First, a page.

This article discusses air drying which entails drying the freshly formed cheese ia evaporation to air to remove excess moisture from the surface and thereby form a dehydrated rind that can better withstand unwanted molds and yeasts. Note, pressed cheeses include those that are pressed with an external weight or if large via their own internal weight, also some such as washed curd Gouda types are brined after pressing before being air-dried.
For hobby and small commercial cheese makers, air drying is performed by placing the young cheese(s) on a mat at room temperature typically for 2-3 days such that moisture is evaporated into the air is enable and the cheese is periodically turned to maintain it’s shape and enable even drying of all sides. Commercially, this phase is accelerated by cold air being blown on the young cheeses.
Note, removal of a small amount of water from the cheese naturally results in similar small amount of shrinkage.
Air Drying Method
The primary problem is to obtain the right speed and amount of drying, the variables being cheese size and moisture content, and air humidity, movement and temperature.
Not enough evaporation and the cheese’s surface will stay moist and be a base for molds and yeasts. Conversely too fast will result in uneven moisture content across the cheese, the outer rind will dehydrate rapidly resulting in shrinkage while the middle stays moist and does not shrink. This results in tension stress around the surface and compression in the middle of the cheese, somewhat similar to a football but on a much smaller stress scale.
The problem here is that cheese has very poor tensile strength and if this stress is excessive, dried too quickly, then the cheese will split in one or several places to relieve the stress. This splits will often result in deep fissure type defects as the moister middle of the cheese has even less tensile strength than the dehydrated surface. An example common environment causing this problem is air drying in household kitchen cold and low humidity fridge, even if in a higher humidity vegetable or cheese drawer. Solutions to this splitting are discussed in the Wiki: Defects articles.
Air Drying Base
A second common problem is how to enable the base or bottom side of cheese to dry.
Placing cheeses on an impermeable surface such as plastic or china plates is the worst as the bottom will stay completely wet and whey as it is expelled will puddle, resulting in a severe location for molds and yeasts to start.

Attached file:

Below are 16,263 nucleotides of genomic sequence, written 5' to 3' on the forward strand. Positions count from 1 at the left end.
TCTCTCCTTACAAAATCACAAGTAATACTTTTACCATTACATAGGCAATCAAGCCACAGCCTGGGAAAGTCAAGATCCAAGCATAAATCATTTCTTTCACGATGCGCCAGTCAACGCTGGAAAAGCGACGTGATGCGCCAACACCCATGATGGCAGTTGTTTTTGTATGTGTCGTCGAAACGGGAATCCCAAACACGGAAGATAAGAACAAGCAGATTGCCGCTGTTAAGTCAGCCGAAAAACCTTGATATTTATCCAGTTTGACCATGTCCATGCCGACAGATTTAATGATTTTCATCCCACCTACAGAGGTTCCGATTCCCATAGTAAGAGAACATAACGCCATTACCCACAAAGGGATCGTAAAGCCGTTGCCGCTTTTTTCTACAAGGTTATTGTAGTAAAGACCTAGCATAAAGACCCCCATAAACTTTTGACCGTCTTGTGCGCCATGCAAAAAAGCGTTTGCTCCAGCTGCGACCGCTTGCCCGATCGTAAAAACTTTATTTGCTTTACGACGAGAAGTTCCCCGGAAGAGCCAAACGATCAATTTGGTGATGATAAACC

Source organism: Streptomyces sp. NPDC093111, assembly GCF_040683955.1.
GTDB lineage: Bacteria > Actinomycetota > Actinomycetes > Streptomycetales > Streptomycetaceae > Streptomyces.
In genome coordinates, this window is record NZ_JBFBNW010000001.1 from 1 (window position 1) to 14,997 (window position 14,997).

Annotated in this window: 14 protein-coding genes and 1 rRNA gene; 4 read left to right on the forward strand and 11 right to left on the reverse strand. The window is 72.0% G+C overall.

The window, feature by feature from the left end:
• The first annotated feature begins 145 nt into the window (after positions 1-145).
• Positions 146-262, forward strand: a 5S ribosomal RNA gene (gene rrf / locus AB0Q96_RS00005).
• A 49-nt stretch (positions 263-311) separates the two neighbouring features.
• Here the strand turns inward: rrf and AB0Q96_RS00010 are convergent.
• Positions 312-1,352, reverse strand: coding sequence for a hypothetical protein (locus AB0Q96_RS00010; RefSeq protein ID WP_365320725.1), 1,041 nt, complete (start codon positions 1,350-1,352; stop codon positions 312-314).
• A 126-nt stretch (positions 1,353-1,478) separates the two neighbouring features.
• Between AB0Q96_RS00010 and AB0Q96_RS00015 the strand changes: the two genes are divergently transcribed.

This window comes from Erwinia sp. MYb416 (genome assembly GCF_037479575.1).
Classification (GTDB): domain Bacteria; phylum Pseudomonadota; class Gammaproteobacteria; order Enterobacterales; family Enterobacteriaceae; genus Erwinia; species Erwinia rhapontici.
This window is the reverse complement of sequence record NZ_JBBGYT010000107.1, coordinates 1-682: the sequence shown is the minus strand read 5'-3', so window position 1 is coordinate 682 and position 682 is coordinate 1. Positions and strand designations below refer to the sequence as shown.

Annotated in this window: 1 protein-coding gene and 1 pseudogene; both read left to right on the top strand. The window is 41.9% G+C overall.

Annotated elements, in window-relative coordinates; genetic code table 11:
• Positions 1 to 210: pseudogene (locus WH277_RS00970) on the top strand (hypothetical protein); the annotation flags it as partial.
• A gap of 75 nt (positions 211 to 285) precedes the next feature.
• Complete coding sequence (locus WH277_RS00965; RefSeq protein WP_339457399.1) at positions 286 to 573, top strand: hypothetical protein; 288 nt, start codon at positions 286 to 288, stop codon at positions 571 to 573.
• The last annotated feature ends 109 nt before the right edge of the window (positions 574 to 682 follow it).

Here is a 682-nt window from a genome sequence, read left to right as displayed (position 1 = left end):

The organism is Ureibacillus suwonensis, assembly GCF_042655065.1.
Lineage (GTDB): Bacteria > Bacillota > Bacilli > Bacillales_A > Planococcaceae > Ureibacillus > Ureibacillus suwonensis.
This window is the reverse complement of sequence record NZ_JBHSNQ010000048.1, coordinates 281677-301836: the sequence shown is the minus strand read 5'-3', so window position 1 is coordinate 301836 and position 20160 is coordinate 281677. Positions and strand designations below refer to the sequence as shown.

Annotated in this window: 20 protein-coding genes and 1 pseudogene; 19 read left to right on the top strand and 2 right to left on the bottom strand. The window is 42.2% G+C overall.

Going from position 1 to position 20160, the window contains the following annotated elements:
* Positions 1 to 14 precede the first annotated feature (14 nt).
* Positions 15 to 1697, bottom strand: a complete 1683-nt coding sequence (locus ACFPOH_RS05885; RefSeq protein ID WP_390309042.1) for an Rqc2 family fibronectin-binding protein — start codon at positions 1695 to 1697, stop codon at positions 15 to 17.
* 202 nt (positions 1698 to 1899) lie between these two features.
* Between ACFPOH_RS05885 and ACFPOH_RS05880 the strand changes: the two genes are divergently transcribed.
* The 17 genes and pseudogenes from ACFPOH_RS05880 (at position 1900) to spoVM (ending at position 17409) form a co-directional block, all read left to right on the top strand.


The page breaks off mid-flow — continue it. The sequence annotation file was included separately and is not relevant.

At the other extreme, drying cheeses on widely spaced metal racks will result in the best circulation of air and thus drying of the bottom of the cheese, but depending on cheese hardness and wire spacing will often result in less aesthetically pleasing deep deformation “dent” lines in the young soft cheese.
In between these two extremes are cloth and mats. Cloth and closely spaced mats also do not work well, while they let the cheese breath, capillary forces will often hold water in the mesh, a location for molds and yeast. Mats if close spaced weave will also do the same, see samples in picture at right where only the right widely spaced “thread count” mat avoids this problem and is recommended, but only when placed on a wire rack to allow good air flow beneath it. Placing a cheese on any mat on an impermeable plate will still pool whey.
Air Drying Time & Temperature
Air drying is completed when the whey completely stops draining and the cheese’s surface is dry. At what length of time and temperature is a more difficult discussion given the range of sizes and moisture contents of cheese, and range of air temperatures and humidity levels.
That said, normal recipe air drying time before aging to obtain a good dry rind is 1-3 days at average house temperatures of 72°F/21°C and ~70-75% humidity, assuming minimal air movement, i.e. not in front of an open window or fan.
Temperatures above and below that will require less or more air drying time than the recipe. If room temperatures are significantly above that (ie summer or if in tropics) then best to air dry in fridge but then have to be very sensitive to rapid drying of rind from low humidity and cracking of rind, ie turn twice per day and inspect for cracks.
Higher humidity levels significantly above 75% will require longer time, below 60% may result in cracking as described above and thus the cheese should be partially enclosed to obtain an optimum humidity level, such as by covering the cheese with a loose fitting bowl.